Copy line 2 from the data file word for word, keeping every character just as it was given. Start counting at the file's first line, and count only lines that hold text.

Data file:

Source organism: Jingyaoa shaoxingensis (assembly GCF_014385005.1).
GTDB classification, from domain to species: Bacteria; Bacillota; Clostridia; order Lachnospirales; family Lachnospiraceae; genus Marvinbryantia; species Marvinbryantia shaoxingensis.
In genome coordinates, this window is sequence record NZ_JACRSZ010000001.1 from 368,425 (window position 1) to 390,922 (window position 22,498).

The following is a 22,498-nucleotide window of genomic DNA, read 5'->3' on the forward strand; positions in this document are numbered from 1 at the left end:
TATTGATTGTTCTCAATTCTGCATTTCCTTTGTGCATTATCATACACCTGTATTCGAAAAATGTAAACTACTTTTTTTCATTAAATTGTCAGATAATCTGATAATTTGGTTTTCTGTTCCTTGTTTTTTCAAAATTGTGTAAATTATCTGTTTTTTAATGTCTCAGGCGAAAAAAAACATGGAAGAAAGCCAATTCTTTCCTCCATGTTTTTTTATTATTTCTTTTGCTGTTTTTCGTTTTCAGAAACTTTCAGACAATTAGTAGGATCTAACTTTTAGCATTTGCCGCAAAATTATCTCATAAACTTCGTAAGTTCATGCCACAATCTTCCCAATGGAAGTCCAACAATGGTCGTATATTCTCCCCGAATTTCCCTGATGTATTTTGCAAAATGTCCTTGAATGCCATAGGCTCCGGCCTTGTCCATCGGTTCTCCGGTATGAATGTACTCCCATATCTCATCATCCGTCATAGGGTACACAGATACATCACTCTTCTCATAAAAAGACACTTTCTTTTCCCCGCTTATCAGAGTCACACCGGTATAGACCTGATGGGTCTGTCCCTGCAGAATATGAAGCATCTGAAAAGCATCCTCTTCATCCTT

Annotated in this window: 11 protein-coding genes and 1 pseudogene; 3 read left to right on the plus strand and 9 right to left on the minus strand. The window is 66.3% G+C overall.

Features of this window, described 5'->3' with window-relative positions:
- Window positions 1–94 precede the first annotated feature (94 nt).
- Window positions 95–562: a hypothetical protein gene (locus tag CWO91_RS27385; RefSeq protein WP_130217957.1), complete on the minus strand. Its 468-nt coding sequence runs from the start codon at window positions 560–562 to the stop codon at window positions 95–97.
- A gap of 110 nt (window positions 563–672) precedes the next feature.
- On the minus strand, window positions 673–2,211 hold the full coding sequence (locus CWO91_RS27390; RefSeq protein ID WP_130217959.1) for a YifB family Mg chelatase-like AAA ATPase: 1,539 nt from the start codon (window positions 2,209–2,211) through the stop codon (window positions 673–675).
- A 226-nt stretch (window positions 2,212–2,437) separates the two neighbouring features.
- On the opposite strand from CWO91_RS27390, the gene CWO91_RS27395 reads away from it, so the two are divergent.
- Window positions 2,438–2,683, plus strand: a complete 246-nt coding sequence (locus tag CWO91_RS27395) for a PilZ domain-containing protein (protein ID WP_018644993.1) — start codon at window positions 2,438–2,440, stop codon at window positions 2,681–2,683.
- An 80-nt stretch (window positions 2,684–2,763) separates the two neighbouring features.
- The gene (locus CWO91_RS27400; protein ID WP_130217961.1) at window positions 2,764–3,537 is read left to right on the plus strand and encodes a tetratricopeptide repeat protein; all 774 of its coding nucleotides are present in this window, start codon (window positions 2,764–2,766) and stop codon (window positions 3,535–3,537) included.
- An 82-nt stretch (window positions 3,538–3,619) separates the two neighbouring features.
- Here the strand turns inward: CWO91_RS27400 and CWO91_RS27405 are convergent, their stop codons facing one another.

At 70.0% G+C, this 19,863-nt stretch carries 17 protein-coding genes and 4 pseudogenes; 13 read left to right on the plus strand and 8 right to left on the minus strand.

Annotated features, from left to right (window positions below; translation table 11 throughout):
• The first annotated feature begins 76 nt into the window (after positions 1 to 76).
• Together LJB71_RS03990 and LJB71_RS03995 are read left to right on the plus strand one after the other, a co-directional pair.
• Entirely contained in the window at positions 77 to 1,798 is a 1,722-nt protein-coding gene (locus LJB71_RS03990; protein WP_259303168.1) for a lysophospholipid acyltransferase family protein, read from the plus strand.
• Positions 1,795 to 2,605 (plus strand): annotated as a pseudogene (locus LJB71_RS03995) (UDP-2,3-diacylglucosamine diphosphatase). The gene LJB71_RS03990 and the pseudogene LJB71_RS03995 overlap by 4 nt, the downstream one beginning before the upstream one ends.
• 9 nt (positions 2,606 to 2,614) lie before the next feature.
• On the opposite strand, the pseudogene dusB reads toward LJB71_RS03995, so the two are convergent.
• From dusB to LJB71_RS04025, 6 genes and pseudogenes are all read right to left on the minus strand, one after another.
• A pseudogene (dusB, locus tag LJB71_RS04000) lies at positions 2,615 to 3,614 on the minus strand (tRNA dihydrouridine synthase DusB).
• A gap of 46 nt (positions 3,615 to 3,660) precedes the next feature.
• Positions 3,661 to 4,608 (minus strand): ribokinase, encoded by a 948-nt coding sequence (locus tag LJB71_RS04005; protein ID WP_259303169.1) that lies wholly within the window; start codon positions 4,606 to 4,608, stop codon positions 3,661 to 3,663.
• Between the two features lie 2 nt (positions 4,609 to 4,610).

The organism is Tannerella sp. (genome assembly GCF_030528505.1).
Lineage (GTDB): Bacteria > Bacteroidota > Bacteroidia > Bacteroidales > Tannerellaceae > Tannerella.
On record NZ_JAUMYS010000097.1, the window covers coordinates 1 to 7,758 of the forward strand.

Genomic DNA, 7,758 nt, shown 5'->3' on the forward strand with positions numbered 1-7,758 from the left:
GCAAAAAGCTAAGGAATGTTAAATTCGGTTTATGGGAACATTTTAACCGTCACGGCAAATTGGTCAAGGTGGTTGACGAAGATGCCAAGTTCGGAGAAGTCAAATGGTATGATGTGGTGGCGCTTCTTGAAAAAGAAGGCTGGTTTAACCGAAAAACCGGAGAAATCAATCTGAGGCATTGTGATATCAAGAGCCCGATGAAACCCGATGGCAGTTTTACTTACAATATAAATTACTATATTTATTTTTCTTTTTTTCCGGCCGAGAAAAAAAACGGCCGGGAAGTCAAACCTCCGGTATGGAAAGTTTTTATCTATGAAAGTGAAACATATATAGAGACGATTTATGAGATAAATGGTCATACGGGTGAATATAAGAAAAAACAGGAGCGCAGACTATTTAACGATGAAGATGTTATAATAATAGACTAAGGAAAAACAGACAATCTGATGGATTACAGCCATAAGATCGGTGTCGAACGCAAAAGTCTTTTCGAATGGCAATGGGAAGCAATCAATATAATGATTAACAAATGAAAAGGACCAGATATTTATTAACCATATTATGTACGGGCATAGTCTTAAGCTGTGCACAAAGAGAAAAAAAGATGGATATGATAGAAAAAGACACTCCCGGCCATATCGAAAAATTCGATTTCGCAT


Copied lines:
GTDB classification, from domain to species: Bacteria; Bacillota; Clostridia; order Lachnospirales; family Lachnospiraceae; genus Marvinbryantia; species Marvinbryantia shaoxingensis.